Maker's mark of Digby Scott & Benjamin Smith,
The applied coats-of-arms with maker's mark of Paul Storr, London, circa 1814
104in. (264cm.) long
Hallmarked on ends and coats-of-arms
The royal arms are for King George III.
The second coat-of-arms is that of Stewart with a crescent for difference, for Charles William, 1st Baron Stewart G.C.B., later 3rd Marquess of Londonderry K.G. (1778-1854).
The oblong plateau with curved ends and in five sections. Each inset with a mirror and on four lion's paw feet with palmette, scroll and anthemion decoration. The sections decorated with cast and pierced lozenge and rosette sides and with gadrooned rim, the sides alternately applied with the Royal arms and a coat-of-arms with Baron's coronet above.
Baron Stewart, later 3rd Marquess of Londonderry (1778-1854), fought with Wellington in many of his campaigns and was a politician and diplomat of note. He started his army career in 1794, having been educated at Eton College where he was remembered for his bravery in his attempt to save his school fellow, George, 5th Earl Waldegrave (1784-1794), from drowning. Whilst in the Regiment of Foot, he fought in campaigns in the Netherlands and the Rhine. He served as Aide-de-camp to his uncle Charles, 2nd Earl Camden (1759-1840) from 1795 to 1798. In 1803 he was made Aide-de-camp to the King, and having been elected to the Irish seat of Thomastown in 1798, he was made Under-Secretary in Ireland. His half-brother, then Lord Castlereagh, later 2nd Marquess of Londonderry (1769-1822), was Secretary of State for War. Stewart became Under-Secretary of State for War in 1807, a post he left to command the Hussar Brigade in Sir John Moore's Portuguese Campaign of 1808. He returned to the Iberian peninsula on a number of occasions, under Moore and the Duke of Wellington. Wellington always remained on good terms with Stewart, however he felt he intrigued against him and undermined the support for his Spanish campaigns. Although he prevented Stewart from returning to the peninsula in 1812, after he had recovered from a fever, they remained friends until Wellington's death in 1852, when Stewart was one of the pall bearers. Stewart was made a Knight of the Bath in 1813 and also received the Portuguese order of the Tower and Sword. In 1813 he was sent as British minister in the court of Berlin. He was present at the signing of the Dresden Treaty, which formed an alliance between Britain, Russia and Prussia. He fought in a number of battles and was severely wounded at Kulm. His actions were acknowledged by the many foreign decorations he received, including the Russian Order of St. George. This was accompanied by a letter from Emperor Alexander I of Russia (1801-1825) which noted the 'zeal, coolness and bravery' displayed by Stewart on the battlefield.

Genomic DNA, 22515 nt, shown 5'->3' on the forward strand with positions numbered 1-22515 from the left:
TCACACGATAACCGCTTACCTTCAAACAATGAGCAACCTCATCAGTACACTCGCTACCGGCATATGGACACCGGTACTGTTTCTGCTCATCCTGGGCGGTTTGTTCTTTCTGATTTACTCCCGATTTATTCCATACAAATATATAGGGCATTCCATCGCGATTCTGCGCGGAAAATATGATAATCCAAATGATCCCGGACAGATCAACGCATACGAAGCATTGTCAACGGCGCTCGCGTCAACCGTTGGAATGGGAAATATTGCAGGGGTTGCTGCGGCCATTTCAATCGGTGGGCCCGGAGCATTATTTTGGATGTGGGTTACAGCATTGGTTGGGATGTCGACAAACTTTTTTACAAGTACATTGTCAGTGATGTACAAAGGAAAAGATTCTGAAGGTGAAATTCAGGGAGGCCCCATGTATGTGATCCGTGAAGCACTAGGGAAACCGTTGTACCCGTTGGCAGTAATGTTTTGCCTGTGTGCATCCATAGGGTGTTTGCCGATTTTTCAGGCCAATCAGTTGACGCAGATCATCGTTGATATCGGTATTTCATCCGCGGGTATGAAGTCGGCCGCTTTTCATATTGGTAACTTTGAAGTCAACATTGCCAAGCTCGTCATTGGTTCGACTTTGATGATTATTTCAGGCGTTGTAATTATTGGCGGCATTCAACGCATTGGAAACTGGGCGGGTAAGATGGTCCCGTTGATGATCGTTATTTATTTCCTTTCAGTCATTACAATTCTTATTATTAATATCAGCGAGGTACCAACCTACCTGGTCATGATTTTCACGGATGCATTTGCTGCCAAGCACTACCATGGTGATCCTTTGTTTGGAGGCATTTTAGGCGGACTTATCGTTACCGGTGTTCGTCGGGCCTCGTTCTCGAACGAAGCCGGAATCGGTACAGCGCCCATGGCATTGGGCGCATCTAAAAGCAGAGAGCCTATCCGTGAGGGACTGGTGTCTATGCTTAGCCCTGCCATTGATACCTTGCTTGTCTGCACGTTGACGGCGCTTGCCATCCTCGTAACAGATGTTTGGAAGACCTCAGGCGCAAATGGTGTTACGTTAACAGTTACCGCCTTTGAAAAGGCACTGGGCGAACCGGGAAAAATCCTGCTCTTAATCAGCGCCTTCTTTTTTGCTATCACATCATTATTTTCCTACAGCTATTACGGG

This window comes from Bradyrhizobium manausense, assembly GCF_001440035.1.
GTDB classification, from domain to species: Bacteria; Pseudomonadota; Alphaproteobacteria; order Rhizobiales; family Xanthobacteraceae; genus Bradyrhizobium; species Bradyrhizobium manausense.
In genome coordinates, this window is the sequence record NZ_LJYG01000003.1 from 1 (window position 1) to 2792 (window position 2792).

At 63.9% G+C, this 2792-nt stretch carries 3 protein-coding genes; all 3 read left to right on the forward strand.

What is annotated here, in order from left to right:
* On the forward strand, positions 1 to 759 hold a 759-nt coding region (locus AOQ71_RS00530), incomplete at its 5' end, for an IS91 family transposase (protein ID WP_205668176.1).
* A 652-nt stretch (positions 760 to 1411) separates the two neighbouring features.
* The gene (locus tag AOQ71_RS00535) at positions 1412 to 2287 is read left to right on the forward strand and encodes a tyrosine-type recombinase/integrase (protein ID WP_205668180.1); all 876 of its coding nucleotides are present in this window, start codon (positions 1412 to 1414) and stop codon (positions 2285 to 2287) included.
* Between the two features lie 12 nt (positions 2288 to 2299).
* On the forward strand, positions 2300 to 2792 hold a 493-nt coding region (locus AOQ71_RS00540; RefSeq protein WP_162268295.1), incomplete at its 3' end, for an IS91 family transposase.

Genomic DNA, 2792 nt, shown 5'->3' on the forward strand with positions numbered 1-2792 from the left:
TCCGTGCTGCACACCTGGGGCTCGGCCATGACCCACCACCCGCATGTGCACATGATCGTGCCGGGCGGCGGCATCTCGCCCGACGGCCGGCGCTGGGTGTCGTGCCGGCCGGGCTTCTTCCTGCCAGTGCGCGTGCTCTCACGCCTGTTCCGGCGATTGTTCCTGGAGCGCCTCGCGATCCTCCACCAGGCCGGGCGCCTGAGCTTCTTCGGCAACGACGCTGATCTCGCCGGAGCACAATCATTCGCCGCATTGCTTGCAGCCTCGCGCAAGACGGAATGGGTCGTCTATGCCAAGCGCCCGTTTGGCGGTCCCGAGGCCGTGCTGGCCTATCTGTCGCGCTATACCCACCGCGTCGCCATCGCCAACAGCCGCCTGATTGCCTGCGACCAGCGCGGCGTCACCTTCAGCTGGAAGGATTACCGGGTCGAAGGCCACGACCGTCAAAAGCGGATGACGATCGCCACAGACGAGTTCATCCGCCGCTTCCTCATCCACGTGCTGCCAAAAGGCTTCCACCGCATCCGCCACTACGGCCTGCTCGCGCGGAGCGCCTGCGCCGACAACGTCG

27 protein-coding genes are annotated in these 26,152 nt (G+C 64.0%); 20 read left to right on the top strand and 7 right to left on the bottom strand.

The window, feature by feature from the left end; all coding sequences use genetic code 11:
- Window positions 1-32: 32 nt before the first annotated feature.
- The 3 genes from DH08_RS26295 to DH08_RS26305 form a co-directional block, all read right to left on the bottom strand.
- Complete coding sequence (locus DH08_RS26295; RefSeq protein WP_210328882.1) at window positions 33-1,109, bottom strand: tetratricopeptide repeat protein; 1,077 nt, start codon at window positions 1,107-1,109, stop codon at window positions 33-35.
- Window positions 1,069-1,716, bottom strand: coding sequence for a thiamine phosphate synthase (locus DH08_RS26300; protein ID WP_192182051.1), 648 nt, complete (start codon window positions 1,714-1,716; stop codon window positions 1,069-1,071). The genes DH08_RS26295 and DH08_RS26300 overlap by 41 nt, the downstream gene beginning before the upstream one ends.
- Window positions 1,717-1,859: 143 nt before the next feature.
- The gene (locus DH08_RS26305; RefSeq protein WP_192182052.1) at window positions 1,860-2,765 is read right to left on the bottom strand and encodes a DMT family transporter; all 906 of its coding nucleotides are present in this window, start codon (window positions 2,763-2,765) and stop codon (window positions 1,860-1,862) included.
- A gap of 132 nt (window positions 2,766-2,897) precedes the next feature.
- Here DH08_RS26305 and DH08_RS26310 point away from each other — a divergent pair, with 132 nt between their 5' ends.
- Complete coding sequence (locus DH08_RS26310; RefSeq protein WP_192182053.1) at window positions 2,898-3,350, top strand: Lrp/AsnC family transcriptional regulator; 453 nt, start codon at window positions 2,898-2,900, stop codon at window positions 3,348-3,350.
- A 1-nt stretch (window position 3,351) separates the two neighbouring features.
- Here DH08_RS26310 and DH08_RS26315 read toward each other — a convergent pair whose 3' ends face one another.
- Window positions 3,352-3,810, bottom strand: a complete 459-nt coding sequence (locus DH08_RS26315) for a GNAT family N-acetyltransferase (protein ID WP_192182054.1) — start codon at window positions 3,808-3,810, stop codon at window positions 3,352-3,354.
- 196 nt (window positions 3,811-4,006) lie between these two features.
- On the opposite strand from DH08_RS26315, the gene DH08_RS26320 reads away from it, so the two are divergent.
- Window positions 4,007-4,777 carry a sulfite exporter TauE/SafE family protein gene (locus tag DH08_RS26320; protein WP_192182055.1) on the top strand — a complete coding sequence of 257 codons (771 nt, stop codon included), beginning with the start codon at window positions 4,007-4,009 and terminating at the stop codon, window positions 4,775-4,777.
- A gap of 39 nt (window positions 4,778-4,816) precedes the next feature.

In July 1814 he was created Baron Stewart of Stewart's Court and Ballylawn, co. Donegall. In August of the same year he was sent to Vienna as Ambassador, and it is probable this plateau was part of the ambassadorial plate as his applied arms are encircled by the motto of the Order of the Bath and surmounted by a Baron's coronet. On his brother's death in 1822, he became 3rd Marquess of Londonderry. He returned to England in the same year and developed his estates, including the Seaham estate, which he had bought recently. He built a magnificent house, Wynyard Park, and created railways, a harbour and docks, bringing employment and wealth to the area. He was made an ambassador again in 1835 when he went to St. Petersburg. Grenville commented that, although he was not particularly partial to the man, he 'was very fit for the post, was an excellent Ambassador, procured more information and obtained more insight into the affairs of a foreign court than anybody'. In 1837 he became a General, and was appointed Lord-Lieutenant of Durham in 1842. He was made a Knight of the Garter after the death of Wellington in 1852, although he survived only two more years, dying at Holderness House on 6 March 1854. He was succeeded by Frederick, 4th Marquess of Londonderry (1805-1872), his only son by his first wife, Catherine, daughter of John, 3rd Earl of Darnley (1719-1791). She had died in 1812 and Stewart had later married Frances Anne (d.1865), daughter and heir of Sir Harry Vane-Tempest 2nd Bt. (d.1813), in 1812. On his marriage, Stewart took name Vane and was created Earl Vane in 1823. The Earldom passed to the eldest son of his second marriage, who also became 5th Marquess of Londonderry on the death of his half-brother, the 4th Marquess, in 1872.
You may also like
( - ) GENERAL THOMAS GARTH’S TRAY, A ROYAL MASTERPIECE
( - ) A George II Silver-Gilt Ewer & Basin
( - ) A Charles II Side Board Dish for Sir George Jeffreys (1648-1688)
( - ) The Gladstone Dinner Service
( - ) The Hopetoun Wine Cistern & Fountain
( - ) An Important 19th Century French Three-Piece Empire Coffee Service